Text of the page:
The show returned from break and Vice President Smith was beside the anchor at the news desk. The anchor asked if the vice president would like to address the malicious rumors that the president had suffered some sort of health crisis. The channel went split-screen, with footage of Castro stumbling at the dais but now quickly recovering, next to the live feed of Smith. “Clearly, this was a minor incident,” he said. “What’s unfortunate is the way the president’s political enemies are trying to take advantage of it.” Smith continued, explaining that these allegations exposed how desperate the Truthers had become, further insinuating that other media clips—in which the president topples to the ground—were heavily doctored and likely the result of a foreign disinformation campaign. “Disinformation by which countries?” the anchor asked, to which Smith responded, “Due to classification, I’m not at liberty to say.”

Smith made a compelling argument. His piercing blue eyes stared directly into the camera. Just as Chowdhury found himself beginning to trust him, something unusual occurred: A fly made an appearance. Initially, Chowdhury rose to his feet, thinking the insect was on his own monitor. As he made an effort to wave it away, he realized that this large, black fly was actually in the studio, casually traversing the VP’s dense, grey toupee.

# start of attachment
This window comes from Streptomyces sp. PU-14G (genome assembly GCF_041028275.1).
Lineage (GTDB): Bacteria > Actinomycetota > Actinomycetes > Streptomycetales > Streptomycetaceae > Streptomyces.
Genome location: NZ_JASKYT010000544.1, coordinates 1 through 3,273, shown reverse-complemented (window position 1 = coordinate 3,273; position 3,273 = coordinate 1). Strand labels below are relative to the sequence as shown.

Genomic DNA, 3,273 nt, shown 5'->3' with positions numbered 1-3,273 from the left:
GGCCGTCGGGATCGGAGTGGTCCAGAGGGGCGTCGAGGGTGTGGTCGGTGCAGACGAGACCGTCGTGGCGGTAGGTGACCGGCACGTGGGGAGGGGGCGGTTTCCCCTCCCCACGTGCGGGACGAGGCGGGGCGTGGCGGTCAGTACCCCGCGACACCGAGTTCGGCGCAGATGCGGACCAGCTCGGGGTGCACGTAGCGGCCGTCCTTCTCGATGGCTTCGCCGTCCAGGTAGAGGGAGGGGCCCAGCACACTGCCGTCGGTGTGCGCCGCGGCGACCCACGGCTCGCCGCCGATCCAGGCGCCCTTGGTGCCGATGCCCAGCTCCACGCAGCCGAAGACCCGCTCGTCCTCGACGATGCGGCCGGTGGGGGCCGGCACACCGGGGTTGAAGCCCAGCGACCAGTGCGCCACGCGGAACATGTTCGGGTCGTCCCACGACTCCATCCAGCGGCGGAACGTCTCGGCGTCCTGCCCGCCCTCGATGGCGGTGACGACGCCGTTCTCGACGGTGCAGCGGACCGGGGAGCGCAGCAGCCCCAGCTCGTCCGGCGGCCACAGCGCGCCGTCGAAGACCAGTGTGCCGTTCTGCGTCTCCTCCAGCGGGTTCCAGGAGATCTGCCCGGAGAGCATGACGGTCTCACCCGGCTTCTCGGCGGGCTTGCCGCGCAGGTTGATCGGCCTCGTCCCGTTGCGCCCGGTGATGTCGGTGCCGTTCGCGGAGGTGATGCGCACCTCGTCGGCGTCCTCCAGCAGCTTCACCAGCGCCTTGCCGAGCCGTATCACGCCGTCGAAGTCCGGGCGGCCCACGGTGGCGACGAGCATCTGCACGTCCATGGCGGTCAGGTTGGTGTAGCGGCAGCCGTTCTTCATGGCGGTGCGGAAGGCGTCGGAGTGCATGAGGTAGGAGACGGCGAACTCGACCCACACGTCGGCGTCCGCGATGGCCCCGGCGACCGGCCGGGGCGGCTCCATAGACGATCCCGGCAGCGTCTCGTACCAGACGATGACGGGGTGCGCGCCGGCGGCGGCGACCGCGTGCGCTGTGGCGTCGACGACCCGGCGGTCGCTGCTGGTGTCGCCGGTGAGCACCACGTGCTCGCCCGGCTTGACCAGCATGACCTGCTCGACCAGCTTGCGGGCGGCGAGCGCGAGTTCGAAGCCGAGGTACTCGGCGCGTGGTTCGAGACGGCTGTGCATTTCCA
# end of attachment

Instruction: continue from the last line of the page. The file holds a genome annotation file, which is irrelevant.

The news anchor, with his focus on the VP, appeared to ignore the insect’s presence.

Unflinchingly, Smith allowed the fly to land on his forehead. He could have easily acknowledged what all watchers could plainly see, by simply swatting the fly away. No viewer would have thought any less of him; after all, such incidents occur, even to the most esteemed individuals. But, he chose to disregard it. He maintained his discourse, disregarding the obvious distraction. His speech highlighted his concern for the nation, his disdain for his adversaries, and in the most vehement manner, he uttered with a furrowed brow, “Our president is resilient. Any insinuated accusations of weakness are mere spurious gossip, unworthy of rebuttal.”

Shriver and Wisecarver wasted no time in discussing their point. As little as a few days prior, a distinctive sequence of code had emerged on a website named Common Sense. The code appeared unfinished, containing a pattern of programmatic phrases that encased an incomplete map of nucleic acids, chains of amino acids, and proteins. But, this pattern showed similarities to parts of the code in “Advances in Remote Gene Editing Among State and Non-State Actors,” the top-secret intelligence report that Hunt had distributed to Shriver.

Where had the leak occurred? How did that code get onto an obscure website?

Andrew Williams

Matt Burgess

Scharon Harding, Ars Technica

Medea Giordano

Hunt didn’t know, and she said as much.

This answer far from satisfied Wisecarver, who kept asking different versions of the same question: “What is the administration doing to shore up this leak?” Hunt didn’t have an answer, mainly because she didn’t—and couldn’t—speak for the administration.